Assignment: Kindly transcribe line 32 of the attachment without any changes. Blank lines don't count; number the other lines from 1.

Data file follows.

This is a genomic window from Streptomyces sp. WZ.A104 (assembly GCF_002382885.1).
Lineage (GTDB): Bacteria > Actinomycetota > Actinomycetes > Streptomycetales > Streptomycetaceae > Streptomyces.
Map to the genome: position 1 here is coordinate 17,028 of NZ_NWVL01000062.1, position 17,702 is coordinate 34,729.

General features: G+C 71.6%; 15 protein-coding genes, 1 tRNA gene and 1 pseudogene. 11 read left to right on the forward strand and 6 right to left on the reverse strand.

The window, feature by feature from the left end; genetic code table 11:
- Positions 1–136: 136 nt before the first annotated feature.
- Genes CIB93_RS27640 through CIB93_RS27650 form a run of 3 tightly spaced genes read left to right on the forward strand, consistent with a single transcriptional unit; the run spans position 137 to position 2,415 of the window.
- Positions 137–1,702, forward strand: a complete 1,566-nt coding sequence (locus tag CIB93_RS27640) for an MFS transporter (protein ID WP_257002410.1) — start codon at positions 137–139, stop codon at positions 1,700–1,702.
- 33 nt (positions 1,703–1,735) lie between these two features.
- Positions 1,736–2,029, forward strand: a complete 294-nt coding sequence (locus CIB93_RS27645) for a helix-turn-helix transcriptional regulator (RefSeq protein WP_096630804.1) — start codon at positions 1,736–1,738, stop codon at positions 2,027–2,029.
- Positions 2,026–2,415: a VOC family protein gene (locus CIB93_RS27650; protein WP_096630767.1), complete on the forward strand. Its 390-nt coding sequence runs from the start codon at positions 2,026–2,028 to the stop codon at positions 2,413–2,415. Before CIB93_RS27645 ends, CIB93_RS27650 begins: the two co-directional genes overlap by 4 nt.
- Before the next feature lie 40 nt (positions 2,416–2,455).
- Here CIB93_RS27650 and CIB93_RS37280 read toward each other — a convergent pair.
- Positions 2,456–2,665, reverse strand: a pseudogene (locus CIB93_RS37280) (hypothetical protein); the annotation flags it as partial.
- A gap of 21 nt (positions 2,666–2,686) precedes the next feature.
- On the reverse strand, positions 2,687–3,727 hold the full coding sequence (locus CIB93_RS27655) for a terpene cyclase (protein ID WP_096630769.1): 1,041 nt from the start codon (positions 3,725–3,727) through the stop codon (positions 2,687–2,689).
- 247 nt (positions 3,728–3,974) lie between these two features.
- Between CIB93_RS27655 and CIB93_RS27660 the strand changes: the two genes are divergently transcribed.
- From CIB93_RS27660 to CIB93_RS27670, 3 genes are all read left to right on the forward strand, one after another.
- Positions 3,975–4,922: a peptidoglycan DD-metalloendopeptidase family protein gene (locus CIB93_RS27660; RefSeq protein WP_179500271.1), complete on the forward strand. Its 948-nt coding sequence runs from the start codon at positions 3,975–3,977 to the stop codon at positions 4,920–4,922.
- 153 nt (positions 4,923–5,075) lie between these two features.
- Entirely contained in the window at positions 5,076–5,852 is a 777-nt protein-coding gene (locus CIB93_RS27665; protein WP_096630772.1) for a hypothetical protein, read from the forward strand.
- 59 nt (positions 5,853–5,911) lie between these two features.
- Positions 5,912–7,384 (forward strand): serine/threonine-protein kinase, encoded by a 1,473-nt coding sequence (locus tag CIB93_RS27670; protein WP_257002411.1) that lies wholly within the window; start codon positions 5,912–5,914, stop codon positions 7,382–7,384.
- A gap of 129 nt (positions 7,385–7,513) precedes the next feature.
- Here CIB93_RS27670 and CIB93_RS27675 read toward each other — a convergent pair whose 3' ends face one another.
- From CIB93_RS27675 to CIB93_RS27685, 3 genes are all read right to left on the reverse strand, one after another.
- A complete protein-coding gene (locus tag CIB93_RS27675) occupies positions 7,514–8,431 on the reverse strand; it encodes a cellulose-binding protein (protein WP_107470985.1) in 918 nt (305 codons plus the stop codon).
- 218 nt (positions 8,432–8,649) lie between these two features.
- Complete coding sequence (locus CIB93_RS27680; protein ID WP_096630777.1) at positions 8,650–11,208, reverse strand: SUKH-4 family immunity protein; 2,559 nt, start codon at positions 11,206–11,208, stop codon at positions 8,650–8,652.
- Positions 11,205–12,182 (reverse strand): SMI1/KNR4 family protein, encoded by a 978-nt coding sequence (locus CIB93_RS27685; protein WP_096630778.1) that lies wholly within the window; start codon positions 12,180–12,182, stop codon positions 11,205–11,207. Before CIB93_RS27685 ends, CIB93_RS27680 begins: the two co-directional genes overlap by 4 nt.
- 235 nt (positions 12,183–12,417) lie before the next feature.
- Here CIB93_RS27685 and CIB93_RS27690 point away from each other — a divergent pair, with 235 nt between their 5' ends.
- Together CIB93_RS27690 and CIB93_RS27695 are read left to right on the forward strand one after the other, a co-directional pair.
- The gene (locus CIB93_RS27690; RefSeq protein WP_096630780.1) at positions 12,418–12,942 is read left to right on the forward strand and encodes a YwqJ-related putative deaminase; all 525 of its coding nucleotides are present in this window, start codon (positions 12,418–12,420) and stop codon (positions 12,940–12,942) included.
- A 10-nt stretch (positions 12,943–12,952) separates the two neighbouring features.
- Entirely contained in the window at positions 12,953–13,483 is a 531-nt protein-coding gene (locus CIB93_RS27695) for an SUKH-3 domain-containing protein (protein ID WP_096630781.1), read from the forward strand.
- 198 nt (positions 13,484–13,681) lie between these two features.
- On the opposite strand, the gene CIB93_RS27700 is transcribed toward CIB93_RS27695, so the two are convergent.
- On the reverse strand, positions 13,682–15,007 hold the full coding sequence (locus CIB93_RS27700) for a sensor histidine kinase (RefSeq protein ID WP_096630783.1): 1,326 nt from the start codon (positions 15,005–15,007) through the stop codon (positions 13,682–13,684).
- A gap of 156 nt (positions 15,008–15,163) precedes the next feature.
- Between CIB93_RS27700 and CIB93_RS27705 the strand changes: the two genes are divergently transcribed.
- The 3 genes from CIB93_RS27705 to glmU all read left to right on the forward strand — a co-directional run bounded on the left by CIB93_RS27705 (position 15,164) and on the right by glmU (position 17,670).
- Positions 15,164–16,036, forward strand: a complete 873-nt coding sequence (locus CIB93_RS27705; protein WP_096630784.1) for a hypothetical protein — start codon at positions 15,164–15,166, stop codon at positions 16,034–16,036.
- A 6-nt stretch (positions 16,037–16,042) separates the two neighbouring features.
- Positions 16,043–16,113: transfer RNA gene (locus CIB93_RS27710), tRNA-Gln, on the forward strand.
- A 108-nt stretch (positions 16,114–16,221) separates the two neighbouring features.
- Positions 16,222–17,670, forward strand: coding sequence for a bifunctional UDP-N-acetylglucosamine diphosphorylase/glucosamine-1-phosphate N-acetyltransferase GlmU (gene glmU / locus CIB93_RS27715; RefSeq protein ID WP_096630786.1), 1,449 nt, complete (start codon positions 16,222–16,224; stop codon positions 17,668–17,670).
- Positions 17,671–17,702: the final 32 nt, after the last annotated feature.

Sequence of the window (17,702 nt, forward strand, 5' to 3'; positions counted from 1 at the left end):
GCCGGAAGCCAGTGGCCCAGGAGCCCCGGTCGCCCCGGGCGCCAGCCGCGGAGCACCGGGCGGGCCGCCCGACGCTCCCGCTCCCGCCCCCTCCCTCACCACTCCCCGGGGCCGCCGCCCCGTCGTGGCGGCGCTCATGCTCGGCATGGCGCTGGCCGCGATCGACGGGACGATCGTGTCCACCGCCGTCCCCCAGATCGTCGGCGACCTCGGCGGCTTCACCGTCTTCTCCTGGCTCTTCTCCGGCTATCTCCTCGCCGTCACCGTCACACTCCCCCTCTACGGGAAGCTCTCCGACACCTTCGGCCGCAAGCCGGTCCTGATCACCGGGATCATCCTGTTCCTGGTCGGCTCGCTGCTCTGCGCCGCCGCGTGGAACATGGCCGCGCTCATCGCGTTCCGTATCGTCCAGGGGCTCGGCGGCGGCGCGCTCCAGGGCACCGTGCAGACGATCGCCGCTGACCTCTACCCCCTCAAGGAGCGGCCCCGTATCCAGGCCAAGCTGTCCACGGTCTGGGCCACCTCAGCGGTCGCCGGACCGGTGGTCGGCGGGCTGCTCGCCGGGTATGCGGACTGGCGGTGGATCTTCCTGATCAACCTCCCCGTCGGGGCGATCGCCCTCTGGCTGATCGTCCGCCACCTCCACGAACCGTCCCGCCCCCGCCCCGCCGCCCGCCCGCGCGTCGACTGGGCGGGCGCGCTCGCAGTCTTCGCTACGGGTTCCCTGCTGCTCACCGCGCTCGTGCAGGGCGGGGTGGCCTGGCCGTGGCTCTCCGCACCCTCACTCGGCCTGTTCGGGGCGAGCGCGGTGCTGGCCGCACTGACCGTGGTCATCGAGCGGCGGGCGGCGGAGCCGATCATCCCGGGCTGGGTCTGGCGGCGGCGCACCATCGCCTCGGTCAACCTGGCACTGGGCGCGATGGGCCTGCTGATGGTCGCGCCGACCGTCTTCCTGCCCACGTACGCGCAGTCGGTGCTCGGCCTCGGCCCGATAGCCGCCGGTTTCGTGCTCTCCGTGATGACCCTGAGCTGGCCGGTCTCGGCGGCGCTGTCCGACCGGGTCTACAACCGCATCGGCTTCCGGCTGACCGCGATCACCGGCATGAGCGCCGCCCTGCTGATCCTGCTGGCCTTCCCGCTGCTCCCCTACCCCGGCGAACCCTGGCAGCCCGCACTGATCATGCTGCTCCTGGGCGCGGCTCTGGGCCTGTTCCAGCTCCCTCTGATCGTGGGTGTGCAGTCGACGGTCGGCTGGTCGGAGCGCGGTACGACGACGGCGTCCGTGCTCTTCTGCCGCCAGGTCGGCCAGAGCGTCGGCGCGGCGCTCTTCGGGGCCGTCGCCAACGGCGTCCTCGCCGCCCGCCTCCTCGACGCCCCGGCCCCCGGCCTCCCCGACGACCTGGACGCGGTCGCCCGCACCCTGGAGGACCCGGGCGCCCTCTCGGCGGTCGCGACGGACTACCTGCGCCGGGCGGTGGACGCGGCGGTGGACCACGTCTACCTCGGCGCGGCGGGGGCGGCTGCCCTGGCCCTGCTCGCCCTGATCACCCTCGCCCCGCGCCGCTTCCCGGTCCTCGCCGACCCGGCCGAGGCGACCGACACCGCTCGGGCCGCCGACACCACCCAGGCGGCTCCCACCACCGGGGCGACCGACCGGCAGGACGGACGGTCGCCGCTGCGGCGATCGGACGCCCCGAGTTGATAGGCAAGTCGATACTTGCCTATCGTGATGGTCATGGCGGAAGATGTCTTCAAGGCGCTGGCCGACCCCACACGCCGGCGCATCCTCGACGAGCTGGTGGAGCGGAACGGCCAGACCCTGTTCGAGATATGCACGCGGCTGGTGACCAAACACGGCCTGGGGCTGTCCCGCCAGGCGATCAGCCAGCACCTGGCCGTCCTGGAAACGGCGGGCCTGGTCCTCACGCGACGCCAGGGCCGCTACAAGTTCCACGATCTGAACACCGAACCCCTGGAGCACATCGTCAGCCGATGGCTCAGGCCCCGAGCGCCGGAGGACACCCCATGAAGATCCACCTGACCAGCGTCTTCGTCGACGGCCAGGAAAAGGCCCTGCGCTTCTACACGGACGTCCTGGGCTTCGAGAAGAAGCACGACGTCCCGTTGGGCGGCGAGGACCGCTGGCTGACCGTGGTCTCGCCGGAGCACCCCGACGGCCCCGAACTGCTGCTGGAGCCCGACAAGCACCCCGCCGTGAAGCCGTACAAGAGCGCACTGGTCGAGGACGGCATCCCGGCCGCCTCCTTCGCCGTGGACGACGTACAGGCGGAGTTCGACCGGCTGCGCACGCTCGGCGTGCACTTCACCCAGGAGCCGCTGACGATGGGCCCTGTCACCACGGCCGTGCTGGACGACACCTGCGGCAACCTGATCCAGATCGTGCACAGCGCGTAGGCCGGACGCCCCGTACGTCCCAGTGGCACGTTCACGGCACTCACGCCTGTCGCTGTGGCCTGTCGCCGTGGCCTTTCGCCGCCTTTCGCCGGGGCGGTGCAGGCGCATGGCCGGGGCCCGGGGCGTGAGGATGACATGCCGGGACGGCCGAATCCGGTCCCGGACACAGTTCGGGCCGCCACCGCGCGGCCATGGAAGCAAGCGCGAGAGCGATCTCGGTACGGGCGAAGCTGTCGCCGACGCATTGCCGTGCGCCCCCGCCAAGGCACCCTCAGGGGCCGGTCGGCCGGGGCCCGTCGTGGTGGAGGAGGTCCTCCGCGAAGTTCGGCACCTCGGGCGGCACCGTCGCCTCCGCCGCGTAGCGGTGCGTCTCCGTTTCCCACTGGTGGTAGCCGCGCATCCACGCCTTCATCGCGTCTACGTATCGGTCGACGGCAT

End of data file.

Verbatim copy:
- 235 nt (positions 12,183–12,417) lie before the next feature.